A 1959 horror film written and directed by Robert Clarke, who also starred as the title character. Originally titled Sauros, the story was envisioned as taking place in Guatemala where an expedition seeking uranium deposits encounters a man turned into a monster, it was rewritten to take place in the United States instead due to budget problems, and the monster was also made the main character.
Scientist Gilbert McKenna suffers a lab accident which causes him to turn into a reptilian monster when exposed to direct sunlight. Unable to deal with the stress of his predicament, he goes to drown his sorrows in a bar where he meets a singer named Trudy Osborne. Staying indoors during the day and only going out at night, he is struggling to lead a normal life, dating Trudy while his colleagues Ann Russell and Frederick Buckell search for a cure for him.
His world comes crashing down when Trudy's jealous wannabe mobster boyfriend George Messorio interferes and attempts to run Gil out of Trudy's life - during the daytime. After transforming and strangling George, Gil goes on a good old-fashioned (if modestly budgeted) monster rampage. His colleagues struggle to help save him from himself, while the police want to hunt him down.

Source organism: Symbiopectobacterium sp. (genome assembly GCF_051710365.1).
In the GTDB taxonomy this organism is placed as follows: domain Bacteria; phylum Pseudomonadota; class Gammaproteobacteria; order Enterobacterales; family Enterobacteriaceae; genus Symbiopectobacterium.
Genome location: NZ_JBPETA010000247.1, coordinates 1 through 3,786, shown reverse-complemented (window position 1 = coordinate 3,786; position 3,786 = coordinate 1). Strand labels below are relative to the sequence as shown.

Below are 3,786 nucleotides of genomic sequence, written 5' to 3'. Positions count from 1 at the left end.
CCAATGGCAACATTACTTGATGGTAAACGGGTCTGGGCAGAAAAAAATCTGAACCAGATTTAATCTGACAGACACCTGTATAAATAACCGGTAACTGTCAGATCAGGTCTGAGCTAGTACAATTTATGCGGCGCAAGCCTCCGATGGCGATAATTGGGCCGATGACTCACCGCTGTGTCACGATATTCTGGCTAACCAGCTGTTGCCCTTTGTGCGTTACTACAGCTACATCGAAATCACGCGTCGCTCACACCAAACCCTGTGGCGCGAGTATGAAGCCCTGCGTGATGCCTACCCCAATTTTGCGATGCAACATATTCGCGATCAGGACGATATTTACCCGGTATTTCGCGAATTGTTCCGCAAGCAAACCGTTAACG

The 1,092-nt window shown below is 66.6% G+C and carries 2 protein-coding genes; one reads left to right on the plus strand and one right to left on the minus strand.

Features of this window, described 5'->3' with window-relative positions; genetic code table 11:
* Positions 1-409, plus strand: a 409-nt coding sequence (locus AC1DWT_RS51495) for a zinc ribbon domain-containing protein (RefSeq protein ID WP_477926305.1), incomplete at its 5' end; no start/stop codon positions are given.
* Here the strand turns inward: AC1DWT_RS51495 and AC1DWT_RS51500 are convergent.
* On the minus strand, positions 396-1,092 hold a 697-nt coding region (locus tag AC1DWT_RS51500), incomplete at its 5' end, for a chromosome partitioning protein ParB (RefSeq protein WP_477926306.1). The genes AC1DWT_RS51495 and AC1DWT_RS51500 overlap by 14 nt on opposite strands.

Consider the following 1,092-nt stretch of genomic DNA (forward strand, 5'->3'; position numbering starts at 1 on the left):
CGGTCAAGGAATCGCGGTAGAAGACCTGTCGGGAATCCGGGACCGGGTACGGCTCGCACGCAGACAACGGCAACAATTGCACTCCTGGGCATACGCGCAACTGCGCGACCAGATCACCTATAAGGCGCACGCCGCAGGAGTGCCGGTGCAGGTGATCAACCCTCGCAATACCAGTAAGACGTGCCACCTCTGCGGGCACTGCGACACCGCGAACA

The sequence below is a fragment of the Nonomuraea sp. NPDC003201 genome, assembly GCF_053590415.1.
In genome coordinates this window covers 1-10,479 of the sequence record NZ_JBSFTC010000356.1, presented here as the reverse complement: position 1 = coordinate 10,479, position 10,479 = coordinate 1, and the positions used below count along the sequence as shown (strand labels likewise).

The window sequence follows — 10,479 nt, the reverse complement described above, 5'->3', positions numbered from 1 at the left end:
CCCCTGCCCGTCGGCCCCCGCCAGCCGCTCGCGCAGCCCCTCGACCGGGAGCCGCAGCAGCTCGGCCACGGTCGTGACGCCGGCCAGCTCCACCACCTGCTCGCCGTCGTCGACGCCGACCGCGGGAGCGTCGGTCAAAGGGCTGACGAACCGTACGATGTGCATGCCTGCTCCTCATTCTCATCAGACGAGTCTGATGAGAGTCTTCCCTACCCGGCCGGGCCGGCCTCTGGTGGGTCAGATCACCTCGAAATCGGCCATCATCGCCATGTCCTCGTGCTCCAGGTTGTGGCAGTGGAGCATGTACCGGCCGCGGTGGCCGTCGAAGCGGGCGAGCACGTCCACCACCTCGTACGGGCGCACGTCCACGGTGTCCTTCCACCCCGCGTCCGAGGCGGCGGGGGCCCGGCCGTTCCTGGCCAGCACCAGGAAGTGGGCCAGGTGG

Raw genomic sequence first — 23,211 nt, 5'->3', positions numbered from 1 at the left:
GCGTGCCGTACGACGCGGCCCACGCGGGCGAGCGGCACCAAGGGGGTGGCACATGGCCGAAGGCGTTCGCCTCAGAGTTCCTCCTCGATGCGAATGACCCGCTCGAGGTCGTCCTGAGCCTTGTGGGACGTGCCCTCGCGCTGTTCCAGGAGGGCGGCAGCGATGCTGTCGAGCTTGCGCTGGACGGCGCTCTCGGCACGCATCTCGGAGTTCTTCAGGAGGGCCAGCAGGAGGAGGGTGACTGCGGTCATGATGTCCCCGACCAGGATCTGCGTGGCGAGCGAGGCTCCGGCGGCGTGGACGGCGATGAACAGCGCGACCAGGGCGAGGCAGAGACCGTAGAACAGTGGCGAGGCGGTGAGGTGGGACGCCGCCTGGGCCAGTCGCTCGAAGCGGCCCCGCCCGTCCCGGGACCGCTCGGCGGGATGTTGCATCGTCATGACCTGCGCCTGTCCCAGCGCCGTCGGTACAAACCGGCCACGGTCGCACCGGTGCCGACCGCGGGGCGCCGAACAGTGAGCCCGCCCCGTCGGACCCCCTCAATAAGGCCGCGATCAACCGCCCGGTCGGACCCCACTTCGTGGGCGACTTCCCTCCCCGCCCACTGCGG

The movie was redubbed into a comedy version titled Revenge of the Sun Demon (also known as What's Up, Hideous Sun Demon? although it has never been released under this title). On YouTube, FredFlix transformed the movie into a pseudo-episode of The Outer Limits (1963), complete with vintage 1963 commercials. Film historian Tom Weaver wrote an excellent book about the film as Volume #1 of his Scripts from the Crypt series, featuring extensive background information about the film as well both versions of the script, including Sauros. Volume #2 will be Indestructible Man.
It was recently riffed by Rifftrax.
Tropes used in this film:
- Accidental Murder: Gil accidentally hits a cop with his car while fleeing. Although Lt. Peterson calls an ambulance, later dialogue states that Gil has killed two people. Since the only other person we've seen him kill onscreen up to then is George, it's a safe bet the officer didn't make it.
- This is confirmed in Tom Weaver's book.
- All There in the Script: It never made it into the film, but apparently in the script the name of the cop described above was Willis.